Free choice tasks as random generation tasks: an investigation through working memory manipulations
- 53 Downloads
Free choice tasks are tasks in which two or more equally valid response options per stimulus exist from which participants can choose. In investigations of the putative difference between self-generated and externally triggered actions, they are often contrasted with forced choice tasks, in which only one response option is considered correct. Usually, responses in free choice tasks are slower when compared with forced choice task responses, which may point to a qualitative difference in response selection. It was, however, also suggested that free choice tasks are in fact random generation tasks. Here, we tested the prediction that in this case, randomness of the free choice responses depends on working memory (WM) load. In Experiment 1, participants were provided with varying levels of external WM support in the form of displayed previous choices. In Experiment 2, WM load was induced via a concurrent n-back task. The data generally confirm the prediction: in Experiment 1, WM support improved both randomness and speed of responses. In Experiment 2, randomness decreased and responses slowed down with increasing WM load. These results suggest that free choice tasks have much in common with random generation tasks.
KeywordsFree choice Forced choice Action selection Working memory Random generation
This research was supported by the Deutsche Forschungsgemeinschaft (DFG; German Research Foundation), grant JA 2307/1–2 awarded to Markus Janczyk. Work of MJ is further supported by the Institutional Strategy of the University of Tübingen (DFG ZUK 63). We thank Davood Gozli for helpful comments on a previous version of this manuscript. In addition, Cosima Schneider and Moritz Durst provided valuable feedback that improved this manuscript.
Compliance with ethical standards
Conflict of interest
The authors declare that they have no conflict of interest.
All procedures performed in studies involving human participants were in accordance with the ethical standards of the institutional and/or national research committee and with the 1964 Helsinki declaration and its later amendments or comparable ethical standards.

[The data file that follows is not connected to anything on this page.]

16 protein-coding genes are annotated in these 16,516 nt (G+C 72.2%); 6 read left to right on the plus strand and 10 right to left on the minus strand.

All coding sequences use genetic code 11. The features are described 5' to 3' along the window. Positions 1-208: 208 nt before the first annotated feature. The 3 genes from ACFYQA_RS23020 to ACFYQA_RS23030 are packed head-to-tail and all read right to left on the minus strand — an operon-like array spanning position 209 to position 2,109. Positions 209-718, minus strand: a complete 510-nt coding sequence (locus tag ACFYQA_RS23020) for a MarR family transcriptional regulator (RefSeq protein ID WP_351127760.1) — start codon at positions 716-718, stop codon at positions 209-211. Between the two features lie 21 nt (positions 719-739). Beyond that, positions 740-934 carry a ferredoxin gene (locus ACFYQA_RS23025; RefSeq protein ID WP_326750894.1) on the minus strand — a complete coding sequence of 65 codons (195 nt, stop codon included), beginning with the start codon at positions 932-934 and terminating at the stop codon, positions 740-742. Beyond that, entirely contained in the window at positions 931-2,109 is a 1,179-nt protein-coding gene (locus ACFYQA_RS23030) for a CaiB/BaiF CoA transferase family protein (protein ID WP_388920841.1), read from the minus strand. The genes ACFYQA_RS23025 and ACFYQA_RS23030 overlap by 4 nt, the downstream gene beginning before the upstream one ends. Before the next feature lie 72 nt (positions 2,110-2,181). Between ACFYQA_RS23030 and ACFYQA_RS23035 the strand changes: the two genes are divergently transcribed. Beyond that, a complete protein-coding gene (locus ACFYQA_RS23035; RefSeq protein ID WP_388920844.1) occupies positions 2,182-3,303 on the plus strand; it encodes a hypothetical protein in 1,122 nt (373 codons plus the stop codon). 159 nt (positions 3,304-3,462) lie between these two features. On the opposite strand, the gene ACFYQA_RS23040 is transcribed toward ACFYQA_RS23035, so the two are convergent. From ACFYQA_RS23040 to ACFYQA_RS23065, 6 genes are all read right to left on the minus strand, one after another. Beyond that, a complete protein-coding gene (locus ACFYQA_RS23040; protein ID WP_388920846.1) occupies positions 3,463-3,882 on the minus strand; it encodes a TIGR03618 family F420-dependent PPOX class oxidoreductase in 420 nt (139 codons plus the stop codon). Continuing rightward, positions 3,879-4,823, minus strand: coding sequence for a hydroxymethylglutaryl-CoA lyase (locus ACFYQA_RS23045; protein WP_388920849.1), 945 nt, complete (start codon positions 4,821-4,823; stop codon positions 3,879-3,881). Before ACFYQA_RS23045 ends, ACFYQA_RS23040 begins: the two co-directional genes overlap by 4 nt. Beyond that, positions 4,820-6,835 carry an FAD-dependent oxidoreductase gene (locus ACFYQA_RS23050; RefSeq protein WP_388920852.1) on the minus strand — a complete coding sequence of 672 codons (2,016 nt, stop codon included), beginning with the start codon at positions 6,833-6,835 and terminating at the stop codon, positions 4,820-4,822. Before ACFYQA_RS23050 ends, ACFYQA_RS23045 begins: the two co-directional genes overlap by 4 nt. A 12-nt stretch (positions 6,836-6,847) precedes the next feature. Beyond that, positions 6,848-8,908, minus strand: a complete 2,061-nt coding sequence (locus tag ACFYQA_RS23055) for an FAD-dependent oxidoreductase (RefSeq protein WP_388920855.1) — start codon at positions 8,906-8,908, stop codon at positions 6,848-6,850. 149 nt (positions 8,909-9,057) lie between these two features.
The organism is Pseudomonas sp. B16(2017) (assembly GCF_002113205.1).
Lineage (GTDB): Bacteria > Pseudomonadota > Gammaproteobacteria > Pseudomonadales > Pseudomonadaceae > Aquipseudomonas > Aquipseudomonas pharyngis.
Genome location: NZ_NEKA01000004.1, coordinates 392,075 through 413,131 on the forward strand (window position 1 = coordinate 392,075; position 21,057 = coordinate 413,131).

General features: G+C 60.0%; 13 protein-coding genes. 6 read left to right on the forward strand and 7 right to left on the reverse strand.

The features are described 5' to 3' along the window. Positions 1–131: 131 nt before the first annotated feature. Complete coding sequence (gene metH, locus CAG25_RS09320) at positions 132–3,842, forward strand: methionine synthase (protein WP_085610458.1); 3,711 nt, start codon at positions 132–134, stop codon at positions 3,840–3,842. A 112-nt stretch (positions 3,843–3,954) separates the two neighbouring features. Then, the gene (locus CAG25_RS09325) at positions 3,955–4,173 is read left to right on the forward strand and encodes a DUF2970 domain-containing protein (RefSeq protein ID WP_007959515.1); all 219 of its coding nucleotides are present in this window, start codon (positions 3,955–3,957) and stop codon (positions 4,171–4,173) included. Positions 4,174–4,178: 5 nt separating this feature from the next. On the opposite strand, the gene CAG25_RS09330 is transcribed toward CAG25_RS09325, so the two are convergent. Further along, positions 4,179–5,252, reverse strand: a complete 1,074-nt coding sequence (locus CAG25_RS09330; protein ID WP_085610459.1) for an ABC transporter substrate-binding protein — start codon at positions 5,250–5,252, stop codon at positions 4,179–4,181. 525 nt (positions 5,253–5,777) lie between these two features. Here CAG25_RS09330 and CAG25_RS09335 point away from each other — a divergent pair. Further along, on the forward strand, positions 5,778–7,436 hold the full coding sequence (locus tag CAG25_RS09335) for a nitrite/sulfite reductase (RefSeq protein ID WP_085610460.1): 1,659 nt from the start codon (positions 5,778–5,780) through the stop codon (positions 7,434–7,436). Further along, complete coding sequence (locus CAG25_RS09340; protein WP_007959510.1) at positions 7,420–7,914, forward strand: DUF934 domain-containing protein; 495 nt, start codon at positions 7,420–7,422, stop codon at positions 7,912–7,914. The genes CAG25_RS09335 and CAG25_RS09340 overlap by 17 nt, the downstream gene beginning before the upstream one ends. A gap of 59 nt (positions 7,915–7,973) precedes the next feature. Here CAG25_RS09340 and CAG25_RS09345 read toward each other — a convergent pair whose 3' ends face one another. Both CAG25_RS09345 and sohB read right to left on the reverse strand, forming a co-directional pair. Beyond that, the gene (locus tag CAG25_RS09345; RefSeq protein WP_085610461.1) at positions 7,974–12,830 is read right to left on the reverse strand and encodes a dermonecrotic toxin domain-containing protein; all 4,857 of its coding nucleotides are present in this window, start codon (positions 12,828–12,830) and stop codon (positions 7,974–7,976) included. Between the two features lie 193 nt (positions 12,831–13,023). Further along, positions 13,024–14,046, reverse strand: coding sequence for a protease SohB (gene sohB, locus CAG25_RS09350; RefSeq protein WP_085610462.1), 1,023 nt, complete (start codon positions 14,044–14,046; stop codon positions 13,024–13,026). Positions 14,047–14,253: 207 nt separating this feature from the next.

- Baddeley AD (1962). Some factors influencing the generation of random letter sequences. Med Res Council Appl Psychol Unit Rep. 422/62Google Scholar
- Berlyne DE (1957) Conflict and choice time. Br J Psychol 48:106–118. https://doi.org/10.1111/j.2044-8295.1957.tb00606.x CrossRefPubMedGoogle Scholar
- Cooper RP, Karolina W, Davelaar EJ (2012) Differential contributions of set-shifting and monitoring to dual-task interference. Q J Exp Psychol 63: 587–612Google Scholar
- Gaschler R, Nattkemper D (2012) Instructed task demands and utilization of action effect anticipation. Front Psychol 3:. https://doi.org/10.3389/fpsyg.2012.00578
- Hadland KA, Rushworth MFS, Passingham RE et al (2001) Interference with performance of a response selection task that has no working memory component: an rTMS comparison of the dorsolateral prefrontal and medial frontal cortex. J Cogn Neurosci 13:1097–1108. https://doi.org/10.1162/089892901753294392 CrossRefPubMedGoogle Scholar
- Herwig A, Waszak F (2012) Action-effect bindings and ideomotor learning in intention- and stimulus-based actions. Front Psychol 3. https://doi.org/10.3389/fpsyg.2012.00444
- Huffman G, Gozli DG, Hommel B, Pratt J (2018) Response preparation, response selection difficulty, and response-outcome learning. Psychol Res 1–11. https://doi.org/10.1007/s00426-018-0989-4
- Naefgen C, Dambacher M, Janczyk M (2017) Why free choices take longer than forced choices: evidence from response threshold manipulations. Psychol Res 1–14. https://doi.org/10.1007/s00426-017-0887-1
- Rescher N (2005) Cosmos and Logos: Studies in Greek Philosophy. Ontos VerlagGoogle Scholar